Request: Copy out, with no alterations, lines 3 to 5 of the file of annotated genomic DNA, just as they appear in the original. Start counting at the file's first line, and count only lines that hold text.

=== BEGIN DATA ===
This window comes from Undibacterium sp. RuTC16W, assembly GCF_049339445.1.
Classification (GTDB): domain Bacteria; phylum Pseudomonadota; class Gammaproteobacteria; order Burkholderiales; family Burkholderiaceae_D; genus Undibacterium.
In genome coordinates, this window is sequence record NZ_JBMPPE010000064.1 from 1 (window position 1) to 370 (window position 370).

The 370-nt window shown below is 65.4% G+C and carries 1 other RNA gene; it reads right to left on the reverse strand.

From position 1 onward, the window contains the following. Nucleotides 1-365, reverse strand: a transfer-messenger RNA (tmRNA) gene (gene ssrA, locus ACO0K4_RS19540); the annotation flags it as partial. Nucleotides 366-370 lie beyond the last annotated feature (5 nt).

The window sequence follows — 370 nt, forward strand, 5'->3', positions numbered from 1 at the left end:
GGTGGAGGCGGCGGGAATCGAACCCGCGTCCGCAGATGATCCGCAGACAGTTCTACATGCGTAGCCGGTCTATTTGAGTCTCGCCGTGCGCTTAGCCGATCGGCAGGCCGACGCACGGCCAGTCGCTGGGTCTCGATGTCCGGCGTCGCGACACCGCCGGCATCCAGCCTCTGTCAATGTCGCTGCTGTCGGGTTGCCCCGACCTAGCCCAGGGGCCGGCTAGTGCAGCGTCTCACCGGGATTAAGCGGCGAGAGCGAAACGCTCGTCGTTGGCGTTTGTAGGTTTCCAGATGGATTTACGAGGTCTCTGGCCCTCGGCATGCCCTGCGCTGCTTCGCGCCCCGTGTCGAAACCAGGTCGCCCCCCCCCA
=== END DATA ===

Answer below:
In genome coordinates, this window is sequence record NZ_JBMPPE010000064.1 from 1 (window position 1) to 370 (window position 370).

The 370-nt window shown below is 65.4% G+C and carries 1 other RNA gene; it reads right to left on the reverse strand.

From position 1 onward, the window contains the following. Nucleotides 1-365, reverse strand: a transfer-messenger RNA (tmRNA) gene (gene ssrA, locus ACO0K4_RS19540); the annotation flags it as partial. Nucleotides 366-370 lie beyond the last annotated feature (5 nt).